The Daily

Posts Tagged ‘conversation’

A New Secret

November 12, 2015 | by

John Singer Sargent, The Birthday Party, 1887.

“It’s weird,” my brother, Charlie, said. “Lately a lot of my friends have been talking about learning things about their parents.”

“You mean, secrets?” said my mother. It was her birthday; we were having lunch. Read More »

Here Are Ghosts

August 12, 2015 | by

Jose Bautista, Hotel Palace de Madrid, 2007

In the great cities we see so little of the world, we drift into our minority. In the little towns and villages there are no minorities; people are not numerous enough. You must see the world there, perforce. Every man is himself a class; every hour carries its new challenge. When you pass the inn at the end of the village you leave your favorite whimsy behind you; for you will meet no one who can share it. We listen to eloquent speaking, read books and write them, settle all the affairs of the universe. The dumb village multitudes pass on unchanging; the feel of the spade in the hand is no different for all our talk: good seasons and bad follow each other as of old. The dumb multitudes are no more concerned with us than is the old horse peering through the rusty gate of the village pound. The ancient map-makers wrote across unexplored regions, “Here are lions.” Across the villages of fishermen and turners of the earth, so different are these from us, we can write but one line that is certain, “Here are ghosts.”
―W. B. Yeats, The Celtic Twilight: Faerie and Folklore

In a Boston hotel, I sit waiting for a glass of sherry. The hotel is old and historic, but it is not what I envisioned; a corporate renovation has done away with all but the most stubborn traces of the past. Conference attendees stream through, “Jesse’s Girl” is blasting overhead. The menu has gone dubiously fusion. But then, this is why I can afford it.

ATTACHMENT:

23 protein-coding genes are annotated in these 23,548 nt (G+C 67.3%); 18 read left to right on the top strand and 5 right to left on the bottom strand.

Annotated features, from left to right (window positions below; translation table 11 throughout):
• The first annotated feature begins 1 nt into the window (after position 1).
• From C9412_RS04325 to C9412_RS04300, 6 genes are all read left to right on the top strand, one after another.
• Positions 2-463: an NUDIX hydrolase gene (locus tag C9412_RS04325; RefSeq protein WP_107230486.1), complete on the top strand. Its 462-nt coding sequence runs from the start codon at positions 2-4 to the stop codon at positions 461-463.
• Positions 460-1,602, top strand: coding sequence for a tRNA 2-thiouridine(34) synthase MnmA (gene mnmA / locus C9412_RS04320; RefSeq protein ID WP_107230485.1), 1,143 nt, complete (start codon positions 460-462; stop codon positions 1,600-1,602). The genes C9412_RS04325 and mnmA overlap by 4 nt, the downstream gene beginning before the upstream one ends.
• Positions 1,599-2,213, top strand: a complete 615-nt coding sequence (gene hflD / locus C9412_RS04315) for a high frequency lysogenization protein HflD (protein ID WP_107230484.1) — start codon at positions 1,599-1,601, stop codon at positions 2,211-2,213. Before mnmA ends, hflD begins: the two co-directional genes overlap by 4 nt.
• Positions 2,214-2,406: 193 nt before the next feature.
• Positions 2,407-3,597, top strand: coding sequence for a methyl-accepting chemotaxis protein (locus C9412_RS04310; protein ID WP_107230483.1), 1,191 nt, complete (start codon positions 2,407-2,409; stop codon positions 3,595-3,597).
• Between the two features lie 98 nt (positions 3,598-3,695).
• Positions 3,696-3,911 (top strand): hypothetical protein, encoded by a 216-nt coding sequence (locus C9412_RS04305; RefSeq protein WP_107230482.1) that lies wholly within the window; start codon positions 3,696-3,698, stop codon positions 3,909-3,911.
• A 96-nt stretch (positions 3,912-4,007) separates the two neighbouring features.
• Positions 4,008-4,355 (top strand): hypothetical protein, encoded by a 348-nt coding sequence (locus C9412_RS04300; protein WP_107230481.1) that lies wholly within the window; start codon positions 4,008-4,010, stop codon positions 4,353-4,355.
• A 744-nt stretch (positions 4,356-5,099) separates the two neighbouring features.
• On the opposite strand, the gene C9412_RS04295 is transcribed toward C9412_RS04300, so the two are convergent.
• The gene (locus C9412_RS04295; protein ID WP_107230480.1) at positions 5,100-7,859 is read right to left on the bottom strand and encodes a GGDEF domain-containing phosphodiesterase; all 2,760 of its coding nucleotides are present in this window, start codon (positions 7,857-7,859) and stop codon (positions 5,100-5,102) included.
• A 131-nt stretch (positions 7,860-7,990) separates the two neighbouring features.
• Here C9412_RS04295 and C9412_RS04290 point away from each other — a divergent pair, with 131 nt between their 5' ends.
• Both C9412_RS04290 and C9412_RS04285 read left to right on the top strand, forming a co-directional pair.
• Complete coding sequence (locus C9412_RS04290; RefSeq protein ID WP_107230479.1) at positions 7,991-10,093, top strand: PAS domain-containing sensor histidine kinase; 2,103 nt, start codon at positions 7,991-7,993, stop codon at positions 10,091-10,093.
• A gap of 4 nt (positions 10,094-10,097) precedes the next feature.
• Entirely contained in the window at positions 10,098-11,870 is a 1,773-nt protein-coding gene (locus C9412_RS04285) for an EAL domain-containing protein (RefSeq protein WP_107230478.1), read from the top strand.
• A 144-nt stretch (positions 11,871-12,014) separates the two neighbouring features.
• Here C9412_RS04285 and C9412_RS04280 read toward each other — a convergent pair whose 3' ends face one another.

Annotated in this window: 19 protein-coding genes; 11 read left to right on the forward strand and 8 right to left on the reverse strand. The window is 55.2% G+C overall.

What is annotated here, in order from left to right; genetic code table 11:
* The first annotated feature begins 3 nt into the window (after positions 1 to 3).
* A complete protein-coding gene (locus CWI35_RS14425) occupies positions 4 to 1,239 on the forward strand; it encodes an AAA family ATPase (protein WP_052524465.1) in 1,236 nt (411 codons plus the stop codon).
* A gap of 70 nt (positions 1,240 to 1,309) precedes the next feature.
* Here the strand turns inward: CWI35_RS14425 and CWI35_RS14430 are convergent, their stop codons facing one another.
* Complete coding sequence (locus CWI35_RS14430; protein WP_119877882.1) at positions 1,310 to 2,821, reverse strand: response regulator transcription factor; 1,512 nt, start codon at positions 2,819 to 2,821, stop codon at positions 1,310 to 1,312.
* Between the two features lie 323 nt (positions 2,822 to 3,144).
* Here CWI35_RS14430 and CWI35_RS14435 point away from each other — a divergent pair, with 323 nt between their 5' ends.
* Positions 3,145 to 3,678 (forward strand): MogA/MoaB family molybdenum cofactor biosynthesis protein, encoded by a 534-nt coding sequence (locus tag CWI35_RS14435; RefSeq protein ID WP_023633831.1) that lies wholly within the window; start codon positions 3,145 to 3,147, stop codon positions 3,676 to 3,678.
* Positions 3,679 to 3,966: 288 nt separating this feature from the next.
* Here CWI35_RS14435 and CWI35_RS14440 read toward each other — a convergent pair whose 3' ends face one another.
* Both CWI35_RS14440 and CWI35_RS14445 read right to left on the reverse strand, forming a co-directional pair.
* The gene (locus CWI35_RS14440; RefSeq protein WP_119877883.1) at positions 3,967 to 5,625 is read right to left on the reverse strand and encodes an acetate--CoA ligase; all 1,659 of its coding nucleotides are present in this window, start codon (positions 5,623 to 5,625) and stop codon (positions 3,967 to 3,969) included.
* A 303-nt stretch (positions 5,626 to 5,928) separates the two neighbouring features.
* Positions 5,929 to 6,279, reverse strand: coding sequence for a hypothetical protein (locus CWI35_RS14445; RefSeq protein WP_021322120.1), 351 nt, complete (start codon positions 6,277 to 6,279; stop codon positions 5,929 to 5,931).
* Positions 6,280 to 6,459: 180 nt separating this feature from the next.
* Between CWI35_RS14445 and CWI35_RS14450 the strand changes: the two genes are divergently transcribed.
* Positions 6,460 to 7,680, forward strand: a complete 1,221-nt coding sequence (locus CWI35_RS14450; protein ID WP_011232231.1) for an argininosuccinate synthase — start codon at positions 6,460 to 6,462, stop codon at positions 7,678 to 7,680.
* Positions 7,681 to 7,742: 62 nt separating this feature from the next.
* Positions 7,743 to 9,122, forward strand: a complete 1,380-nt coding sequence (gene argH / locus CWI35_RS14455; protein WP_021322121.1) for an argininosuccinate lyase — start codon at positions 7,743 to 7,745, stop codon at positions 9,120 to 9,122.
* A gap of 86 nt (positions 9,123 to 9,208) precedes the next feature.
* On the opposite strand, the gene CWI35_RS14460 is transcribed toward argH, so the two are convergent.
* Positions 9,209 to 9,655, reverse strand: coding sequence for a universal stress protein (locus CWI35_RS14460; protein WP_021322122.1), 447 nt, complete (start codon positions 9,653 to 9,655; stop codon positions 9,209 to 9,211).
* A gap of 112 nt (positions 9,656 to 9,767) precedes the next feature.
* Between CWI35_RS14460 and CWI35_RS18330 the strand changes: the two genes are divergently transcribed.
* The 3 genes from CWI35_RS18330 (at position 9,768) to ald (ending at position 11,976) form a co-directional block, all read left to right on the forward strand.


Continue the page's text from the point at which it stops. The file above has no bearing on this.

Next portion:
No matter. I’m a master at ignoring the present. I find the reluctant concessions to history on that menu. I focus on the brass dial above the elevator, and the black-and-white photos in the lobby, and bury my nose in a book. The sherry is warm and sweet and awful, but that’s my fault. Read More »

Wish You Were Here

March 4, 2015 | by

Vasily Perov, The Hunters at Rest, 1871.

Many agree that our language is coarsening. We curse more, insult each other with impunity, and speak like illiterate cats on a regular basis. But in one way, things are improving: it’s been a good ten years since I heard anyone say “Guess you had to be there.”

When I was a teenager, people said this constantly. Someone would tell a well-meaning anecdote, something he considered amusing or interesting—then some jerk would fill the silence with, “Guess you had to be there.” The jerk always waited until the story in question was over. And, yes, oftentimes the stories were lame, and not worth telling, and a waste of everyone’s time. But whoever was telling that story was putting himself out there, in a certain small way, and, in an equally small way, being beaten down. Read More »

As God Is My Witness

February 4, 2015 | by


“As God is my witness, I’ll never be hungry again!” —Gone with the Wind